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The Public Pulse: Omaha's cycling opportunities, dangers; Labor's great value

The Public Pulse: Omaha's cycling opportunities, dangers; Labor's great value

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Daniel Lawse heads west toward Turner Boulevard in the recently opened protected bike lane on Harney Street downtown.

Cycling in Omaha

Omaha has many miles of bike/cycling trails, and the cycling community supports numerous bike shops and bicycle related services and workers. Leaders are to be commended for their vision.

Yet, somehow, the completion of those trails seems a fleeting issue when making those pieces come together for the safety of the cyclist. It is quite impressive to see the Father Flanagan Lake Park and the design that began over 10 years ago. Sadly, there is no connecting bike path yet today. The complexity of areas not annexed, neighborhood associations and so on seem to stump the developers trying to connect the dots in a way to enable commuters and long distance riders. The experiment of bike trail on Harney Street is good and confirms the need for more east/west travel options.

Yet, now there seems motorist disrespect for the safety of the cyclist. Yesterday, while navigating the Harry Andersen Avenue, a motorist passed me as I approached the stop sign at Q Street as an oncoming southbound vehicle was near. That maneuver made me a third vehicle in a two-lane street. The white SUV missed me by inches and got to the stop light four seconds before me. That driver and other motorists need to review the rules of the road outlined in the Nebraska Drivers Manual relating to cyclists. It confirms that sharing the road for the safety of the cyclist can be done. I suggest motorists and cyclists alike review that booklet.

Thomas Hanthorn, Omaha

Labor’s great value

In normal times, Labor Day marks the end of summer, family vacations, baseball games, picnic’s, parades and BBQs. This past year was not normal. We were faced with a pandemic that threw frontline workers and essential workers at great risk and left many workers without jobs, without protections, without health care and without a paycheck. This year, we salute all the workers whom, through no fault of their own, have found themselves without a way to support themselves and their families. We also recognize employees who have joined together to organize and mobilize with others in their workplace to form a union.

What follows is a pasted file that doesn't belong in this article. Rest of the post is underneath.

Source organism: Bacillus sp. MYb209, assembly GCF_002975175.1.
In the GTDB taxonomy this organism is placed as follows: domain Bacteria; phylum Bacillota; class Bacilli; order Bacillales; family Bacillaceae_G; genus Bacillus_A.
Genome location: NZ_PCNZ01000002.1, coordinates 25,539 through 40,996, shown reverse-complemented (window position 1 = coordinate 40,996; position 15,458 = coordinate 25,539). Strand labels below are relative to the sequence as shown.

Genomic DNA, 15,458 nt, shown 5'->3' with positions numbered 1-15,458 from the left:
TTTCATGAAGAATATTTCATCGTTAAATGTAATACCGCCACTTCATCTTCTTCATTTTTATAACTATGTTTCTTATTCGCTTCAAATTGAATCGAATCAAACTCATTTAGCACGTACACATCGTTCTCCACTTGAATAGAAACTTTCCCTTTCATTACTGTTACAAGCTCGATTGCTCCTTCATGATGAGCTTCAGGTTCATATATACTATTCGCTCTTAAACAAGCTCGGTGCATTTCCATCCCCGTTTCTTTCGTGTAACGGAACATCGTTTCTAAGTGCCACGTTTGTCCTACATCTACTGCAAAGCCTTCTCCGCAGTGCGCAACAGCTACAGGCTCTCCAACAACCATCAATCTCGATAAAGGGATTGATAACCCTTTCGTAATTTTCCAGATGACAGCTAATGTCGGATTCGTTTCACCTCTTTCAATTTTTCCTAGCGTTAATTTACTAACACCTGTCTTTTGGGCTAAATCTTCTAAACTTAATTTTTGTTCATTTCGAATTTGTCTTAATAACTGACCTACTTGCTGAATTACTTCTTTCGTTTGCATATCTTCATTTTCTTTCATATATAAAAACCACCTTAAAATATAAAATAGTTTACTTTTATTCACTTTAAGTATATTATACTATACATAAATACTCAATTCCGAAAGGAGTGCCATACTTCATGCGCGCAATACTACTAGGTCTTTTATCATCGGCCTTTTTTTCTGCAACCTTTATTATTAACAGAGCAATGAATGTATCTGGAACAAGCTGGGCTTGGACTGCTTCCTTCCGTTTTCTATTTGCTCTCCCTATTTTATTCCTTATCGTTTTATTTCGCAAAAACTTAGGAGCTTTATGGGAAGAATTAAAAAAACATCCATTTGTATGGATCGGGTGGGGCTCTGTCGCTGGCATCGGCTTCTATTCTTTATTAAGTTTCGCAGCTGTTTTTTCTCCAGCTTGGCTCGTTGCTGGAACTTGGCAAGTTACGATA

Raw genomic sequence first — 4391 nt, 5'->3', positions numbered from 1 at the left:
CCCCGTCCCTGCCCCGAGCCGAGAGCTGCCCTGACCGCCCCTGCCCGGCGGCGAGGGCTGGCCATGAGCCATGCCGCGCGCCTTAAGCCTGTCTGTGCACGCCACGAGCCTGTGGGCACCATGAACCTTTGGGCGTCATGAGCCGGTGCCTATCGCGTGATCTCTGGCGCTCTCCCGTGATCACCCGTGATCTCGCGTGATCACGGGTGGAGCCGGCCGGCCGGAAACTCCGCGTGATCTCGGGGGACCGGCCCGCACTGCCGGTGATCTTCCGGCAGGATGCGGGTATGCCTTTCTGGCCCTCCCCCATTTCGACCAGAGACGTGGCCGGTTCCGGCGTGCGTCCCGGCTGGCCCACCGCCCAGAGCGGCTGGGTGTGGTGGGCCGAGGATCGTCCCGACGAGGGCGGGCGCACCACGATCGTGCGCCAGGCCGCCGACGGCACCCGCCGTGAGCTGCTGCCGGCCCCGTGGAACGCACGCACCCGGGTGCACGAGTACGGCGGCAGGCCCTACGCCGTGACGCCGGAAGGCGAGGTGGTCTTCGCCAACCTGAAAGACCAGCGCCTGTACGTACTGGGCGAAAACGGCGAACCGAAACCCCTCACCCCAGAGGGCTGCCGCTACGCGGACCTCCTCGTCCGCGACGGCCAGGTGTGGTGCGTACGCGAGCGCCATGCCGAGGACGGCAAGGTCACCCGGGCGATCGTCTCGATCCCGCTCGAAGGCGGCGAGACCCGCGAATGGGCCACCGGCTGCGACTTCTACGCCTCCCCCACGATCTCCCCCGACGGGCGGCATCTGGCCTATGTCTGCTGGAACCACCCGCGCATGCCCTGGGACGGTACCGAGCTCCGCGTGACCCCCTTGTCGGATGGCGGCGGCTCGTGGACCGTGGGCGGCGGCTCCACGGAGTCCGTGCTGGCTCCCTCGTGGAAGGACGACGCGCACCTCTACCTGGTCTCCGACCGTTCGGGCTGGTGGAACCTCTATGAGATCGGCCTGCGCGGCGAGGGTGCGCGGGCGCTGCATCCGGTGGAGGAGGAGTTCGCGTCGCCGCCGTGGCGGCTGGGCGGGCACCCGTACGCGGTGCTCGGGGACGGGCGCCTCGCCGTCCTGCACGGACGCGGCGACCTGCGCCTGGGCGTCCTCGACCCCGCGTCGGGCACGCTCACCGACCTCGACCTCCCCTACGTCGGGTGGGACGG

Since I was young, my parents instilled in me the value of work. I have come to understand that the value of work has benefitted not only me but my family, my employer and my community. We are blessed to live in a nation that values the wage earner and, due to unions, has passed laws to protect us. We are blessed to have the freedom to form a union. We must not regress to a nation that does not value the worker by passing laws to harm us, to exploit us and undermine our efforts to provide a wage that supports our family and our community. The time is now to set apathy aside and participate in or join a union to uphold what is dear to the American worker.

This Labor Day, I thank my union brothers and sisters for standing up for working families, and I wish all working people a Happy Labor Day.

Susan L. Martin, Lincoln


Nebraska State AFL-CIO

Millard, masks

As a parent who has two children who attend Millard Public Schools, there are not words to describe my feelings in the school board’s lack of a mask mandate. It is truly disappointing. Last year MPS was the leader in the metro; now they are placating government overreach groups. So I will leave the board with these two points:

1. Don’t ask for any more money through bond issues. If you can’t protect our kids until they are able to get vaccinated, myself and many others will not only not support bond issues, we will actively campaign against them. I wouldn’t count on the groups you are pandering to, to help. I can’t think of anything they hold in more contempt than higher taxes.

2. Our kids will eventually be vaccinated, hopefully in the next few months. If the trend that we see in adults holds true for the kids, there will be very few breakthrough cases. However, our kids will be asymptomatic spreaders. So they won’t get sick, but unvaccinated kids will. When those cases skyrocket, don’t ask us to mask our kids back up.

All choices are not equal. And choices have consequences.

Amy Scott, Omaha

Bacon’s office helped

A Public Pulse letter on Sept. 1 criticized Rep. Don Bacon for not getting “on board with the president to get Americans and trusted Afghans out of Afghanistan.” This could not be further from the truth. Many local news outlets have highlighted how impactful Congressman Bacon and his staff have been in saving countless lives. In fact, the director of Afghan Studies at UNO praised the work of Rep. Bacon for going above and beyond to rescue people leading up to this week’s deadline, despite obstacles from the State Department.